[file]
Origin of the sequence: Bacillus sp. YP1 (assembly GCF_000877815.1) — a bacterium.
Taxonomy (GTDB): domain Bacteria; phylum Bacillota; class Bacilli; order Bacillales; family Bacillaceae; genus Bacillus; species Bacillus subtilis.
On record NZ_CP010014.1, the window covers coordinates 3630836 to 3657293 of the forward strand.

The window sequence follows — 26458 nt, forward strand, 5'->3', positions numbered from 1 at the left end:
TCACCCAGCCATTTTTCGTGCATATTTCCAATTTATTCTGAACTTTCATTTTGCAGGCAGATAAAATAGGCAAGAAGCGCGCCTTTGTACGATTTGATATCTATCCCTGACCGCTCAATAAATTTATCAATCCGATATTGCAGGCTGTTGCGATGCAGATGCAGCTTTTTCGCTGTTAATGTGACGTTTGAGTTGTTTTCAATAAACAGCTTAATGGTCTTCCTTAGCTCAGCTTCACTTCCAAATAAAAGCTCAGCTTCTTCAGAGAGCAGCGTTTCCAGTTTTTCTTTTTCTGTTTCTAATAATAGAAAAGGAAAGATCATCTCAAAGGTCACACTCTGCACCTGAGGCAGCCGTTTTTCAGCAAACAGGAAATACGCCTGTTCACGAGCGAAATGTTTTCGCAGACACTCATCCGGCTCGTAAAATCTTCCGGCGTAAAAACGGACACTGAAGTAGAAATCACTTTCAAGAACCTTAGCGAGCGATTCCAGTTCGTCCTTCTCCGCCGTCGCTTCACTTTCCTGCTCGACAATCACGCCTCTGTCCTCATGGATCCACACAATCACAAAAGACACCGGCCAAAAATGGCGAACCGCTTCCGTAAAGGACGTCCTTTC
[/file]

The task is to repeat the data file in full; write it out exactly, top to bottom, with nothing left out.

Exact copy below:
Origin of the sequence: Bacillus sp. YP1 (assembly GCF_000877815.1) — a bacterium.
Taxonomy (GTDB): domain Bacteria; phylum Bacillota; class Bacilli; order Bacillales; family Bacillaceae; genus Bacillus; species Bacillus subtilis.
On record NZ_CP010014.1, the window covers coordinates 3630836 to 3657293 of the forward strand.

The window sequence follows — 26458 nt, forward strand, 5'->3', positions numbered from 1 at the left end:
TCACCCAGCCATTTTTCGTGCATATTTCCAATTTATTCTGAACTTTCATTTTGCAGGCAGATAAAATAGGCAAGAAGCGCGCCTTTGTACGATTTGATATCTATCCCTGACCGCTCAATAAATTTATCAATCCGATATTGCAGGCTGTTGCGATGCAGATGCAGCTTTTTCGCTGTTAATGTGACGTTTGAGTTGTTTTCAATAAACAGCTTAATGGTCTTCCTTAGCTCAGCTTCACTTCCAAATAAAAGCTCAGCTTCTTCAGAGAGCAGCGTTTCCAGTTTTTCTTTTTCTGTTTCTAATAATAGAAAAGGAAAGATCATCTCAAAGGTCACACTCTGCACCTGAGGCAGCCGTTTTTCAGCAAACAGGAAATACGCCTGTTCACGAGCGAAATGTTTTCGCAGACACTCATCCGGCTCGTAAAATCTTCCGGCGTAAAAACGGACACTGAAGTAGAAATCACTTTCAAGAACCTTAGCGAGCGATTCCAGTTCGTCCTTCTCCGCCGTCGCTTCACTTTCCTGCTCGACAATCACGCCTCTGTCCTCATGGATCCACACAATCACAAAAGACACCGGCCAAAAATGGCGAACCGCTTCCGTAAAGGACGTCCTTTC